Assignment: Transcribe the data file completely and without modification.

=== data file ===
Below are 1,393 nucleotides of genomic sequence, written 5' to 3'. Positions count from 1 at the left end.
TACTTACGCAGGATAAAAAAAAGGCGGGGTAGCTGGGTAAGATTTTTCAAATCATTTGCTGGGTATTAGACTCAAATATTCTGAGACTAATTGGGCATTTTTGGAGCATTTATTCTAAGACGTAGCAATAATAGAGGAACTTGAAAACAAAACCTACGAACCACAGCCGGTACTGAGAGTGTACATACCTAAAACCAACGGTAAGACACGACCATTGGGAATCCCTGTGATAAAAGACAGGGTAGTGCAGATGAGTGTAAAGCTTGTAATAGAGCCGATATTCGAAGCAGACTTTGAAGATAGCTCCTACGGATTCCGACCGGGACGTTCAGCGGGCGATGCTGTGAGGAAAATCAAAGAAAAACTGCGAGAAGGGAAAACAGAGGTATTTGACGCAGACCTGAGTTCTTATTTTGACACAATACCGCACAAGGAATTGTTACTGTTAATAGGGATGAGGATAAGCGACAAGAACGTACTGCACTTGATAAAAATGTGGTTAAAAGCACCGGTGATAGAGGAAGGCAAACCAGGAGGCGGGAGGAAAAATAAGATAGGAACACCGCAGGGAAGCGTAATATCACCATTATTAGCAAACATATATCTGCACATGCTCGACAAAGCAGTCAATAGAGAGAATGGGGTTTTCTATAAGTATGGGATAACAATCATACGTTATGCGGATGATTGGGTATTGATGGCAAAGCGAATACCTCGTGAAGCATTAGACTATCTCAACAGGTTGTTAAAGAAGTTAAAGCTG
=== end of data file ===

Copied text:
Below are 1,393 nucleotides of genomic sequence, written 5' to 3'. Positions count from 1 at the left end.
TACTTACGCAGGATAAAAAAAAGGCGGGGTAGCTGGGTAAGATTTTTCAAATCATTTGCTGGGTATTAGACTCAAATATTCTGAGACTAATTGGGCATTTTTGGAGCATTTATTCTAAGACGTAGCAATAATAGAGGAACTTGAAAACAAAACCTACGAACCACAGCCGGTACTGAGAGTGTACATACCTAAAACCAACGGTAAGACACGACCATTGGGAATCCCTGTGATAAAAGACAGGGTAGTGCAGATGAGTGTAAAGCTTGTAATAGAGCCGATATTCGAAGCAGACTTTGAAGATAGCTCCTACGGATTCCGACCGGGACGTTCAGCGGGCGATGCTGTGAGGAAAATCAAAGAAAAACTGCGAGAAGGGAAAACAGAGGTATTTGACGCAGACCTGAGTTCTTATTTTGACACAATACCGCACAAGGAATTGTTACTGTTAATAGGGATGAGGATAAGCGACAAGAACGTACTGCACTTGATAAAAATGTGGTTAAAAGCACCGGTGATAGAGGAAGGCAAACCAGGAGGCGGGAGGAAAAATAAGATAGGAACACCGCAGGGAAGCGTAATATCACCATTATTAGCAAACATATATCTGCACATGCTCGACAAAGCAGTCAATAGAGAGAATGGGGTTTTCTATAAGTATGGGATAACAATCATACGTTATGCGGATGATTGGGTATTGATGGCAAAGCGAATACCTCGTGAAGCATTAGACTATCTCAACAGGTTGTTAAAGAAGTTAAAGCTG